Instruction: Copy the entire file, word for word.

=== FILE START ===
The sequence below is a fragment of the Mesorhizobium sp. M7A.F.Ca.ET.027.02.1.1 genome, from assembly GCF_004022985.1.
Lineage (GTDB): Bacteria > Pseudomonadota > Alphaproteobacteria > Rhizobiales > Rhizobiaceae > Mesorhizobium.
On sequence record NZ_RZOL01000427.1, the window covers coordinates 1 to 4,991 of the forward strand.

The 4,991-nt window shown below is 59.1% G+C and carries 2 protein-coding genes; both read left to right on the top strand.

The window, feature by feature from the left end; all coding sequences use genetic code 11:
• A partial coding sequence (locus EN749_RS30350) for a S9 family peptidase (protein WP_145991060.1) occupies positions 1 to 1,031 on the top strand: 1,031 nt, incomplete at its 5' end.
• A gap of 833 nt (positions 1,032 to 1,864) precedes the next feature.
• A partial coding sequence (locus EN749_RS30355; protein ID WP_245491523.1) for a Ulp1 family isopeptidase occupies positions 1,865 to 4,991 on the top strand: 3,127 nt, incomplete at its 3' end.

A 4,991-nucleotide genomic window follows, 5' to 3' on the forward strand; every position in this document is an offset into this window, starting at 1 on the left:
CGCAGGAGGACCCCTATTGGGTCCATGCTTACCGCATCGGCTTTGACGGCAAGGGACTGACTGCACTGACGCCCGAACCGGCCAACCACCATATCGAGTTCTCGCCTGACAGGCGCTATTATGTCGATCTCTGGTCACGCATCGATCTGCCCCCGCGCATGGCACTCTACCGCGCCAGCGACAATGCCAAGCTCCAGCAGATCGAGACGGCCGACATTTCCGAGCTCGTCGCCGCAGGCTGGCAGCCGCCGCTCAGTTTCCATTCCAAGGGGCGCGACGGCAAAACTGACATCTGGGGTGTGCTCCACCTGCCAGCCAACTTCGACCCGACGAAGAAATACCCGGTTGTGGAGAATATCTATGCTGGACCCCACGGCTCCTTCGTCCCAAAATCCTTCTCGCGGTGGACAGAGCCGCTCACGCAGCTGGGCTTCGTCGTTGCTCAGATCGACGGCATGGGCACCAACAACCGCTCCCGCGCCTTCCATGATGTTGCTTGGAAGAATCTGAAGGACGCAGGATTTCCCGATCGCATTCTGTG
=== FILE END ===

The sequence below is a fragment of the Mesorhizobium sp. M7A.F.Ca.ET.027.02.1.1 genome, from assembly GCF_004022985.1.
Lineage (GTDB): Bacteria > Pseudomonadota > Alphaproteobacteria > Rhizobiales > Rhizobiaceae > Mesorhizobium.
On sequence record NZ_RZOL01000427.1, the window covers coordinates 1 to 4,991 of the forward strand.

The 4,991-nt window shown below is 59.1% G+C and carries 2 protein-coding genes; both read left to right on the top strand.

The window, feature by feature from the left end; all coding sequences use genetic code 11:
• A partial coding sequence (locus EN749_RS30350) for a S9 family peptidase (protein WP_145991060.1) occupies positions 1 to 1,031 on the top strand: 1,031 nt, incomplete at its 5' end.
• A gap of 833 nt (positions 1,032 to 1,864) precedes the next feature.
• A partial coding sequence (locus EN749_RS30355; protein ID WP_245491523.1) for a Ulp1 family isopeptidase occupies positions 1,865 to 4,991 on the top strand: 3,127 nt, incomplete at its 3' end.

A 4,991-nucleotide genomic window follows, 5' to 3' on the forward strand; every position in this document is an offset into this window, starting at 1 on the left:
CGCAGGAGGACCCCTATTGGGTCCATGCTTACCGCATCGGCTTTGACGGCAAGGGACTGACTGCACTGACGCCCGAACCGGCCAACCACCATATCGAGTTCTCGCCTGACAGGCGCTATTATGTCGATCTCTGGTCACGCATCGATCTGCCCCCGCGCATGGCACTCTACCGCGCCAGCGACAATGCCAAGCTCCAGCAGATCGAGACGGCCGACATTTCCGAGCTCGTCGCCGCAGGCTGGCAGCCGCCGCTCAGTTTCCATTCCAAGGGGCGCGACGGCAAAACTGACATCTGGGGTGTGCTCCACCTGCCAGCCAACTTCGACCCGACGAAGAAATACCCGGTTGTGGAGAATATCTATGCTGGACCCCACGGCTCCTTCGTCCCAAAATCCTTCTCGCGGTGGACAGAGCCGCTCACGCAGCTGGGCTTCGTCGTTGCTCAGATCGACGGCATGGGCACCAACAACCGCTCCCGCGCCTTCCATGATGTTGCTTGGAAGAATCTGAAGGACGCAGGATTTCCCGATCGCATTCTGTG